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Containers will take a step forward into enterprise IT this week with the launch of a new integration between open source projects by Pivotal and Google.
Pivotal, a platform as a service (PaaS) bellwether owned by mainstream IT giant Dell Technologies, will integrate the Google Kubernetes container orchestration tool with Cloud Foundry PaaS software. The combination of these two popular open source projects may form the foundation for a new, standardized approach to IT management across departmental environments at large companies.
The integration, dubbed Kubo, will be unveiled Friday, according to multiple industry sources -- possibly as part of a presentation of the Google Cloud Next conference in San Francisco, where Pivotal is a sponsor. Enterprise IT shops already can deploy Cloud Foundry with Kubernetes, but now will have the support of Pivotal for the relatively young Kubernetes software. Without it, some enterprises might be hesitant to combine these two projects on their own.
Sources familiar with the deal said Pivotal's shift of position on the container orchestration tools market stems from enterprise customers' desire for a combination of Pivotal's Cloud Foundry-based PaaS and Kubernetes orchestration, another sign of the container market's progress toward maturity.
For example, some of analyst firm IDC's clients already use Kubernetes to deploy Cloud Foundry, according to IDC analyst Gary Chen, who was not familiar with this week's disclosure but said it would make sense.
"It would mean more standardization in the industry for people who want to base everything around these core technologies," Chen said.
Charlie Lichief cloud officer, Capgemini
The combination of a PaaS offering, such as Pivotal's Cloud Foundry, with a container orchestration tool, such as Google's Kubernetes, offers multiple layers of abstraction that improve IT efficiency for developers and operations pros alike. While Cloud Foundry's PaaS can free up developers from infrastructure management worries, Kubernetes' container orchestration and cluster management functions can preserve control over the infrastructure for ops.
Moreover, Kubernetes as a common IT management layer could portend more portability between PaaS environments, said Charlie Li, chief cloud officer at Capgemini, a business management consulting firm in Boston, who did not have direct knowledge of Pivotal's pivot this week but said it would not surprise him to see it happen.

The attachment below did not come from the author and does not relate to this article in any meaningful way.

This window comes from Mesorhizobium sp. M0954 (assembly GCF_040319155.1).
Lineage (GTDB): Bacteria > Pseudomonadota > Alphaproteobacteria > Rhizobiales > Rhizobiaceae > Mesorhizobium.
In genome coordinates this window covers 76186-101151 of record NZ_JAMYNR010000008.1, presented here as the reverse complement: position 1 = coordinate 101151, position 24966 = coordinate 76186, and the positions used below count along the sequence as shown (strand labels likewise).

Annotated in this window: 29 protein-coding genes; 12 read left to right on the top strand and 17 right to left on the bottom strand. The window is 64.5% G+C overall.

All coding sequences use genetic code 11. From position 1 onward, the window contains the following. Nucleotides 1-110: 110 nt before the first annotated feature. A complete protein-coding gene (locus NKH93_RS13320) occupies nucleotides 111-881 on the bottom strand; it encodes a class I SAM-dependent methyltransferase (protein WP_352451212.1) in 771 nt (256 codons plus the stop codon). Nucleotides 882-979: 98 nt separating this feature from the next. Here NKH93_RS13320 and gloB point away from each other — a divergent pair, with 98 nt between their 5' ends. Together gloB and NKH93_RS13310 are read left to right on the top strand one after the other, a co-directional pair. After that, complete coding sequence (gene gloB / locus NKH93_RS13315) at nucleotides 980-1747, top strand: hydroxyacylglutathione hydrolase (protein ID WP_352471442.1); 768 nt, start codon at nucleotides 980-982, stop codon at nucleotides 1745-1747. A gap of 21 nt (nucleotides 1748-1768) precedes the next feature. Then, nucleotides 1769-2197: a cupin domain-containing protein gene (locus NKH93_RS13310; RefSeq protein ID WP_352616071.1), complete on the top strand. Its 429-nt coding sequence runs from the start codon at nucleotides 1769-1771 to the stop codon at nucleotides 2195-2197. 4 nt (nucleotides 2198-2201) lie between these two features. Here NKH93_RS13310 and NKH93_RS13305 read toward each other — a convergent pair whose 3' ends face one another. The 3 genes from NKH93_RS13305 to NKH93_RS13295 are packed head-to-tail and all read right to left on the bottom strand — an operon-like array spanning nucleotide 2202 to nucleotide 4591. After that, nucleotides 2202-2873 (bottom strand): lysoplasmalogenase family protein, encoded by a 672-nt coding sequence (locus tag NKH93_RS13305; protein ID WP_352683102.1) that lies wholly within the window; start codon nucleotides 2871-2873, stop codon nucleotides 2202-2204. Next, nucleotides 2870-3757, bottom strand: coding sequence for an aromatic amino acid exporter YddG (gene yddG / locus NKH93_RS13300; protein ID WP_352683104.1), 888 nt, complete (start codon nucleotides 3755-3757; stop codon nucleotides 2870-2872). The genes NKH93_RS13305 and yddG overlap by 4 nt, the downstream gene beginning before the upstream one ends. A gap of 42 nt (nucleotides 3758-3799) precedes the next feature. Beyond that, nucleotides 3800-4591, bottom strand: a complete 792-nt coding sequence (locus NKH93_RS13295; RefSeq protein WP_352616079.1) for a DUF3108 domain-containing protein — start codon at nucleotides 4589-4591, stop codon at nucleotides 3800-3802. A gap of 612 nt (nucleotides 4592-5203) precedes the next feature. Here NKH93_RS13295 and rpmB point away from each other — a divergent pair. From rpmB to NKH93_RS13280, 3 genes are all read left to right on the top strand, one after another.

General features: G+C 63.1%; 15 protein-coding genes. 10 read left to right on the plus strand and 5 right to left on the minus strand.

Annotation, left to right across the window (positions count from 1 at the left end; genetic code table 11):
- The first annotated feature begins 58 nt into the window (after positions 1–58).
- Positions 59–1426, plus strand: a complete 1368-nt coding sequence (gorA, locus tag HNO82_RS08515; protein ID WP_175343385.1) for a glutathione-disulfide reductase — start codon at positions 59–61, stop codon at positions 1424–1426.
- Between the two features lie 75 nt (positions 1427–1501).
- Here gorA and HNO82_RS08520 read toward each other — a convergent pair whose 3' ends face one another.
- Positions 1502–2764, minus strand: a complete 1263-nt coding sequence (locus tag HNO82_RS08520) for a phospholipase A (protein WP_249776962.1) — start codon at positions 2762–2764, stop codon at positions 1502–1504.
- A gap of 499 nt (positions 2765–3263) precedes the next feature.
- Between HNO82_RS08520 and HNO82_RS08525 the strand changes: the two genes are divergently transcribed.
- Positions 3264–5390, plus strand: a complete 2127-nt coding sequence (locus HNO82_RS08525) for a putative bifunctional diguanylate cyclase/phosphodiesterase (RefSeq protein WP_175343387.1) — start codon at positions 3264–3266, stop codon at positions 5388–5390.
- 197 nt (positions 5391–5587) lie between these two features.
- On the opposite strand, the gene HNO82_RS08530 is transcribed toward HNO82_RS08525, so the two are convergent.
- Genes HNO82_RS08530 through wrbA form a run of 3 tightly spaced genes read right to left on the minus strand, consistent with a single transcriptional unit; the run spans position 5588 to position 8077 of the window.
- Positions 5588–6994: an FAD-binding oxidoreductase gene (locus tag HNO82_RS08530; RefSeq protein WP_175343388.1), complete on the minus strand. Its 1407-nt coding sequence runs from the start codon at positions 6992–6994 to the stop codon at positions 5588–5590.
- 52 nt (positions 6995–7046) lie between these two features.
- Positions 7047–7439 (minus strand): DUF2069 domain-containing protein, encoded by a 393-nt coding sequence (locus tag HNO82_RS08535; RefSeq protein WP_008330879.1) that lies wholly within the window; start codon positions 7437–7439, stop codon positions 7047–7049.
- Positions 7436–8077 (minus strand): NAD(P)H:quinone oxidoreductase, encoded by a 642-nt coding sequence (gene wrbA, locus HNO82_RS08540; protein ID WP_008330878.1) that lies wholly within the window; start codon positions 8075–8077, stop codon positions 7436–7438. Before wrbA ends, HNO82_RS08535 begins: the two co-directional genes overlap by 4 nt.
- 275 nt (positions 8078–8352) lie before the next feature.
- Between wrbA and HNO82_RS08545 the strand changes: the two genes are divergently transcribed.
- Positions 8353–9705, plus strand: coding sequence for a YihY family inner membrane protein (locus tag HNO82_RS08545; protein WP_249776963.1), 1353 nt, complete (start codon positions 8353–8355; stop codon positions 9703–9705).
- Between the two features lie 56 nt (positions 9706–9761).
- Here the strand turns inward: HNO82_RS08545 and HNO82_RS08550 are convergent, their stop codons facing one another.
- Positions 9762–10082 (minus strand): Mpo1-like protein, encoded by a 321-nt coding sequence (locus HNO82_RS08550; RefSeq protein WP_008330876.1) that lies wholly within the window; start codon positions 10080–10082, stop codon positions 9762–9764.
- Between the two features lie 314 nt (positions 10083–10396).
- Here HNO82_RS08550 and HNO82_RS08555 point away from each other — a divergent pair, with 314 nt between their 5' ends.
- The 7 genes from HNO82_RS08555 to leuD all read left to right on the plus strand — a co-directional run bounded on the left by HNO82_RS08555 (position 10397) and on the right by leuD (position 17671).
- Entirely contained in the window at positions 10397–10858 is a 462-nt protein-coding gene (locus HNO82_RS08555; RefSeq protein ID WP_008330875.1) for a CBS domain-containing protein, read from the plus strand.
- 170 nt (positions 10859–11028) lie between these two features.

"The reality is needing to move workloads between cloud providers is here; it's real," Li said. "Clients are really looking at portability and cross-support being an important topic."
Kubernetes takes early lead in container orchestration
The move will also push Kubernetes -- fast becoming the de facto standard among container orchestration tools -- to the front of the pack that's chasing enterprise IT dollars following the meteoric rise of Docker containers.
"The early money is on Kubernetes -- they're the one to beat right now," Chen said.
The Google-Pivotal partnership follows the general availability of Kubernetes support from Microsoft's Azure Container Service last week, and a further foray by a Kubernetes holdout, Amazon Web Services (AWS), into this realm with the launch of an AWS Quick Start for the container orchestration tool.
Unlike the infrastructure-as-a-service market that's home to Azure and AWS, containers are nothing new in the PaaS world. PaaS offerings, including Cloud Foundry, have long used containers to quickly spin up and control development environments; Pivotal has its own container orchestration tool called Diego.
While Pivotal partners such as IBM support both Cloud Foundry and Kubernetes, behind the scenes these partners have faced pushback from Pivotal, sources said.
"They were very reluctant to embrace Kubernetes," said one industry watcher close to the Kubernetes project. But recently, "they've been making some slow and cautious inroads to the Kubernetes domain."
One example of this is integration between open source Cloud Foundry's Open Service Broker API and Kubernetes late last year. Some observers credit the shift in Pivotal's position to the departure of Cloud Foundry Foundation CEO Sam Ramji for Google last November.
Google has also tried to make inroads with OpenStack via Kubernetes; one of its executives is a keynote speaker at the upcoming OpenStack Summit.
As Pivotal embraces Kubernetes, it will not replace Diego, but will take a place alongside it through integration with Cloud Foundry's BOSH utility, described on the Cloud Foundry GitHub page as "an open source tool chain for release engineering, deployment and lifecycle management of large scale distributed services."
Pivotal and Google declined to comment for this story.
Trevor Jones is a news writer with SearchCloudComputing and SearchAWS. Contact him at email@example.com.
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